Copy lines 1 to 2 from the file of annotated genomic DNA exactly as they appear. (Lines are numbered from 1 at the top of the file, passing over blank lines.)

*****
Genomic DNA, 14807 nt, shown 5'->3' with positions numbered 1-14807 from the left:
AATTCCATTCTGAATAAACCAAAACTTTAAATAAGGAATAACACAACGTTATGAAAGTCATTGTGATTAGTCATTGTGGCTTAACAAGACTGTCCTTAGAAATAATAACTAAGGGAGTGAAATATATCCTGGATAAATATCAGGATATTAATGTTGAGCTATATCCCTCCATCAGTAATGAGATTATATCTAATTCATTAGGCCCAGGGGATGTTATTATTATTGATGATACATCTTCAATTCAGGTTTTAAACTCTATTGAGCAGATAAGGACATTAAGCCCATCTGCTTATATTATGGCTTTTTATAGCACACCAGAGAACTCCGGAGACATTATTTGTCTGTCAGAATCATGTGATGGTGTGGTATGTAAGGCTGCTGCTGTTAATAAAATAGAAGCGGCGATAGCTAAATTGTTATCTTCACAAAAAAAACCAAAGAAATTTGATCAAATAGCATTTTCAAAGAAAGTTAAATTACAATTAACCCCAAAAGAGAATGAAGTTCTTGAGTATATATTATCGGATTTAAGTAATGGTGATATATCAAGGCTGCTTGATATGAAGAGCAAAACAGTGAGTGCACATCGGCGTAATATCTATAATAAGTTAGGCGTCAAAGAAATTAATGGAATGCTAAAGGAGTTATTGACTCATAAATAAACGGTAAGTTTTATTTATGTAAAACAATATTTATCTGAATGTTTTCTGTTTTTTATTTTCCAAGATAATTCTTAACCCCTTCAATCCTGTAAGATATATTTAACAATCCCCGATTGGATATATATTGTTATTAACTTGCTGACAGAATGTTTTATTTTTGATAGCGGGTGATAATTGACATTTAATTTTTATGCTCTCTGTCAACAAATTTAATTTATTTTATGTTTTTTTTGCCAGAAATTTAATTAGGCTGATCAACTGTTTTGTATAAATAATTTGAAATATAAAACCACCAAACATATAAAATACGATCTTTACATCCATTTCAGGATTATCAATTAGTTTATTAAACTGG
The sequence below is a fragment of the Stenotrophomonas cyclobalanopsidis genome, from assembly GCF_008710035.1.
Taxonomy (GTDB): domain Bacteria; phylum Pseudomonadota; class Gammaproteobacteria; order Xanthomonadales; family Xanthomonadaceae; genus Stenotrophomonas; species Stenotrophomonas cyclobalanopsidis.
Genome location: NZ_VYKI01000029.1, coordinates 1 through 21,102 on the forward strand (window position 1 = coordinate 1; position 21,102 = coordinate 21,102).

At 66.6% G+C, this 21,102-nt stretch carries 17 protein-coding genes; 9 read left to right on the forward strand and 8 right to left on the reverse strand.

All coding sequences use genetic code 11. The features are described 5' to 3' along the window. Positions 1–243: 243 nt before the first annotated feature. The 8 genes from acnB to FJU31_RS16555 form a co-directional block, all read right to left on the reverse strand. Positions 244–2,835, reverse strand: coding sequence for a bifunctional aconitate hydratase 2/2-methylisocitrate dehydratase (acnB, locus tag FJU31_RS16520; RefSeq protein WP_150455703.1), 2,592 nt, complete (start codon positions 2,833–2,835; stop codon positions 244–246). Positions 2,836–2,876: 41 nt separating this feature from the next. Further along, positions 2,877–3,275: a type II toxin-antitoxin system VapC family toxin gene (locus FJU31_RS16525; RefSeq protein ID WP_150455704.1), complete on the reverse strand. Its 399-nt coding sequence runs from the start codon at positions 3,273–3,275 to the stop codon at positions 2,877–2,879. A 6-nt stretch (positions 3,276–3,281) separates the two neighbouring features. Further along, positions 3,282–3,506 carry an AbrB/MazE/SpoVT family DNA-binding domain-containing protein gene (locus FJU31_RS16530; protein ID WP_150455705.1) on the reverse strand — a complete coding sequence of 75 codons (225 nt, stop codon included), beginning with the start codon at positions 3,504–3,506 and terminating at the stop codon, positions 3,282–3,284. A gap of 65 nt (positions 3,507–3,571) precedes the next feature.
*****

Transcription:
Genomic DNA, 14807 nt, shown 5'->3' with positions numbered 1-14807 from the left:
AATTCCATTCTGAATAAACCAAAACTTTAAATAAGGAATAACACAACGTTATGAAAGTCATTGTGATTAGTCATTGTGGCTTAACAAGACTGTCCTTAGAAATAATAACTAAGGGAGTGAAATATATCCTGGATAAATATCAGGATATTAATGTTGAGCTATATCCCTCCATCAGTAATGAGATTATATCTAATTCATTAGGCCCAGGGGATGTTATTATTATTGATGATACATCTTCAATTCAGGTTTTAAACTCTATTGAGCAGATAAGGACATTAAGCCCATCTGCTTATATTATGGCTTTTTATAGCACACCAGAGAACTCCGGAGACATTATTTGTCTGTCAGAATCATGTGATGGTGTGGTATGTAAGGCTGCTGCTGTTAATAAAATAGAAGCGGCGATAGCTAAATTGTTATCTTCACAAAAAAAACCAAAGAAATTTGATCAAATAGCATTTTCAAAGAAAGTTAAATTACAATTAACCCCAAAAGAGAATGAAGTTCTTGAGTATATATTATCGGATTTAAGTAATGGTGATATATCAAGGCTGCTTGATATGAAGAGCAAAACAGTGAGTGCACATCGGCGTAATATCTATAATAAGTTAGGCGTCAAAGAAATTAATGGAATGCTAAAGGAGTTATTGACTCATAAATAAACGGTAAGTTTTATTTATGTAAAACAATATTTATCTGAATGTTTTCTGTTTTTTATTTTCCAAGATAATTCTTAACCCCTTCAATCCTGTAAGATATATTTAACAATCCCCGATTGGATATATATTGTTATTAACTTGCTGACAGAATGTTTTATTTTTGATAGCGGGTGATAATTGACATTTAATTTTTATGCTCTCTGTCAACAAATTTAATTTATTTTATGTTTTTTTTGCCAGAAATTTAATTAGGCTGATCAACTGTTTTGTATAAATAATTTGAAATATAAAACCACCAAACATATAAAATACGATCTTTACATCCATTTCAGGATTATCAATTAGTTTATTAAACTGG